How AI helps autonomous driving achieve a breakthrough
Autonomous driving is a big hope for the future but reports of tragic accidents are a source of concern. A Berlin-based start-up wants to make autonomous vehicles safe.
Video: Artificial intelligence as an opportunity for urban traffic
A man on a bike wearing an Easter bunny costume emerges suddenly and rides across the road. For the car driver behind there is a moment of shock, a glance in the rearview mirror, the slam on the brakes. The driver jerks the steering wheel away from the cyclist. An impulsive process. Whether it’s the Easter Bunny or a man in fancy dress is irrelevant in this situation, the driver sees an obstacle and reacts accordingly.
It's a completely different story when artificial intelligence is behind the wheel. It has not "learned" the scenario "Easter bunny on bicycle" and thus cannot clearly identify the object in front of it. How it will react is unclear. In the worst case, the AI is "confused" and makes the wrong decision.
A famous driving test run by US scientists showed what can happen when AI is confused. After a sticker was placed on a stop sign, the AI interpreted the sign not as a command to stop - but as a speed limit. The system chose an option it was familiar with instead of issuing a warning. Incorrectly calculated decisions like this can have fatal consequences.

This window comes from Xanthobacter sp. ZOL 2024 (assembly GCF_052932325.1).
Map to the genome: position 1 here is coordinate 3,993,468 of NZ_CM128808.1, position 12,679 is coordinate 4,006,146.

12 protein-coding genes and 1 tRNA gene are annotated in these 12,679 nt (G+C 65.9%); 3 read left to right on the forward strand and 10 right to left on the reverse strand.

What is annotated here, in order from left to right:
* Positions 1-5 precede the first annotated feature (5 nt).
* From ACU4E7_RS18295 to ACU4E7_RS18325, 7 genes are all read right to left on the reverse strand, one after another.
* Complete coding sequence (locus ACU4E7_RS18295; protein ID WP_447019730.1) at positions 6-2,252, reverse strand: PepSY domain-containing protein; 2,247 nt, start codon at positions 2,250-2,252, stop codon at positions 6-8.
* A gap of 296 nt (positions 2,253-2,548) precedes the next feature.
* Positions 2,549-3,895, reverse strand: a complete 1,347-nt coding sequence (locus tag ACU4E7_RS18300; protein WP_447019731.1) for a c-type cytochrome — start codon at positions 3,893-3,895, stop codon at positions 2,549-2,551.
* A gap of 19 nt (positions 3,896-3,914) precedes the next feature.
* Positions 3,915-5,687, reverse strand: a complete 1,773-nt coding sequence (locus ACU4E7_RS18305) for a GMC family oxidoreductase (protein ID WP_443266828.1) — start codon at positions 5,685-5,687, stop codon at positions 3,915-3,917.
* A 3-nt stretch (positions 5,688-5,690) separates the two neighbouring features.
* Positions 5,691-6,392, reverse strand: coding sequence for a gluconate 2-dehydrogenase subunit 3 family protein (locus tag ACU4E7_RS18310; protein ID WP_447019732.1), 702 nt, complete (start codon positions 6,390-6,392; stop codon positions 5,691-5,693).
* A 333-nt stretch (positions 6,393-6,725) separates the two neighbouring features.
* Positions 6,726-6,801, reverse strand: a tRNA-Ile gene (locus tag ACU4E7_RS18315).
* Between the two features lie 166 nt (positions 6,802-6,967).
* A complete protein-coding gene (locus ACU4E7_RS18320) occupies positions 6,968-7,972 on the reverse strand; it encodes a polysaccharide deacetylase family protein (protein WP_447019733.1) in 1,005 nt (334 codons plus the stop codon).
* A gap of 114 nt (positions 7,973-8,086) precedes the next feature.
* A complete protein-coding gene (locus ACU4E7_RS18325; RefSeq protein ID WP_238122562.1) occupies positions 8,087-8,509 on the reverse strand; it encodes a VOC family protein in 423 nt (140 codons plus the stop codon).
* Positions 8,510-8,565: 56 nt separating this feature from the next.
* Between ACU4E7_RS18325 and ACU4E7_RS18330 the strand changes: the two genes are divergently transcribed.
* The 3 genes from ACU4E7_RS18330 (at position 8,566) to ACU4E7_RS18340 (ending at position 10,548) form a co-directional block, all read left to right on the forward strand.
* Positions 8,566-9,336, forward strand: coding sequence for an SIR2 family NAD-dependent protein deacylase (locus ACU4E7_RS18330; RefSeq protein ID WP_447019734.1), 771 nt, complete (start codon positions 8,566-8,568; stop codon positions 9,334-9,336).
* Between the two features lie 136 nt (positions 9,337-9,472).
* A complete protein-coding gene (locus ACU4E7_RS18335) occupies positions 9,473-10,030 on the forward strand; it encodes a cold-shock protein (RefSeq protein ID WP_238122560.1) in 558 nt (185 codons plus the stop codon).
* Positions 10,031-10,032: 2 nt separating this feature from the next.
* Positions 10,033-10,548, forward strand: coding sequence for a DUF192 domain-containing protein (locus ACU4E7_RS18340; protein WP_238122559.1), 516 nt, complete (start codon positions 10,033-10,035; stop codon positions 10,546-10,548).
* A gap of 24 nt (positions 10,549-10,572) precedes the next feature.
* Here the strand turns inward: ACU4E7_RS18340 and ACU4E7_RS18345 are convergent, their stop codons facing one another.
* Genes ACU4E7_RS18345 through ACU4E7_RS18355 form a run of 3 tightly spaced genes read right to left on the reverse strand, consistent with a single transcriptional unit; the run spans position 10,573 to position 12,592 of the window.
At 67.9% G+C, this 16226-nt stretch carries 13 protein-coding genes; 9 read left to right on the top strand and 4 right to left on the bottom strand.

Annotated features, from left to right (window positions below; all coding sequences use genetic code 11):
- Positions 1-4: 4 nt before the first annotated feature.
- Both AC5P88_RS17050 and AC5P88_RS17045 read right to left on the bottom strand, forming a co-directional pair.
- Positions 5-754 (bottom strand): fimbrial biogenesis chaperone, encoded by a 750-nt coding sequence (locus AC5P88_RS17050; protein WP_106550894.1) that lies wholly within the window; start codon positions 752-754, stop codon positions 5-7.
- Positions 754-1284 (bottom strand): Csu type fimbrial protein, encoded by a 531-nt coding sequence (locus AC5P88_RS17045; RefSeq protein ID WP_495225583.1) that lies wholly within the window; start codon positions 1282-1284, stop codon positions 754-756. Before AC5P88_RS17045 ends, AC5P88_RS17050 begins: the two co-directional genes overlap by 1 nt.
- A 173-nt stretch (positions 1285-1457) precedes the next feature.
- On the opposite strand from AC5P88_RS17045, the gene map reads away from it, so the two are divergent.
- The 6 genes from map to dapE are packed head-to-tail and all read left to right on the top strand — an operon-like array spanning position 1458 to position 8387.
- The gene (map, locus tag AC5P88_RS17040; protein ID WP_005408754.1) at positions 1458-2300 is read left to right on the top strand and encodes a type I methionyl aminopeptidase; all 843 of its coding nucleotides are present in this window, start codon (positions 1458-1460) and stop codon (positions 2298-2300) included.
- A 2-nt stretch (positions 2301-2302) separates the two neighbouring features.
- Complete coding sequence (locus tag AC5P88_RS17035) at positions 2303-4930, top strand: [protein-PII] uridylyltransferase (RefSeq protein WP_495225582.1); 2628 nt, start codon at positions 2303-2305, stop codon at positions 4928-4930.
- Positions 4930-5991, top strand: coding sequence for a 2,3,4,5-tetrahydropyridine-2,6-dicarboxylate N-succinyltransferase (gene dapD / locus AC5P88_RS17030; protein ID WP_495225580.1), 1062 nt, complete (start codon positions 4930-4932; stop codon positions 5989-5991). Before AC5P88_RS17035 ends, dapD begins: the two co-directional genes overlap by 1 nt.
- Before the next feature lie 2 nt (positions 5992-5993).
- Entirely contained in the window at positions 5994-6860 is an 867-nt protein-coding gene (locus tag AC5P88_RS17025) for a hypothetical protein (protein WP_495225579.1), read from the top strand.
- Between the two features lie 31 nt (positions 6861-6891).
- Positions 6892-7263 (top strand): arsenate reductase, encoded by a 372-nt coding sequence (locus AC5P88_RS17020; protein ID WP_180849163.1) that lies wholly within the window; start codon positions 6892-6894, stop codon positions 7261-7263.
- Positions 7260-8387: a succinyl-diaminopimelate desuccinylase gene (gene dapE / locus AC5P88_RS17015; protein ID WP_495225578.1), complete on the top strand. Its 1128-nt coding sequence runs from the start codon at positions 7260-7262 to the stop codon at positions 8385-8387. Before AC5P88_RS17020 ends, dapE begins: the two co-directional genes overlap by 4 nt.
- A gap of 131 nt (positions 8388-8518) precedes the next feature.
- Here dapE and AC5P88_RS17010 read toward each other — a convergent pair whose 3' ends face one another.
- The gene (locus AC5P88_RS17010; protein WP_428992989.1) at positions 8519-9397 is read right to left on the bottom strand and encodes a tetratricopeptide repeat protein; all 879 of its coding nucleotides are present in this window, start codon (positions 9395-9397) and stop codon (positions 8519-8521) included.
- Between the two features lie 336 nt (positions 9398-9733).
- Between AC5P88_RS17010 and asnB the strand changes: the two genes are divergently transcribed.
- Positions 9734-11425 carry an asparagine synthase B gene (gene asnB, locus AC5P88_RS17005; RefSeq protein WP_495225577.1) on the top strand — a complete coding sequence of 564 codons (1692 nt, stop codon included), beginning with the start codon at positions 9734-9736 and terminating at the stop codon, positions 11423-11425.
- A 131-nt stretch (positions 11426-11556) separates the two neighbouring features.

"A perception AI that has never seen a skater has no chance of identifying him correctly," is how Sven Fülster, one of the four founders of the Berlin-based start-up Deep Safety, sums it up. This is a challenge the entire industry is facing. Founded in 2020, the company has set itself the goal of solving the biggest problem of autonomous driving: making artificial intelligence fit for the confusion of real life.
In some situations, AI doesn't stand a chance.
Fortunately, cycling Easter Bunnies are rare. Because in principle, AI can lead to greater safety on the road. Human error is blamed for more than 90 percent of all traffic accidents. AI systems can read, calculate and interpret an almost unimaginable amount of data simultaneously. They don't get distracted by smartphones, radios or their passengers. They don't tire as long as the power supply and technology are working properly. And the more new data fodder they process, the more precisely they work.
But real life presents an immeasurable combination of possibilities so not every eventuality can be trained and tested. The most dangerous scenario is that the technical systems misinterpret unforeseen traffic situations: in traffic, at a stop sign. Or the Easter bunny.
A driving school for artificial intelligence
So, will it ever be possible to drive safely through London, Cologne, Paris or Berlin in the confusing hustle and bustle of a rush hour while relaxing at the wheel and reading the newspaper? "Sure," say the entrepreneurs at Deep Safety, who are sending their AI to driving school. "We're developing an AI that can say it doesn't know something."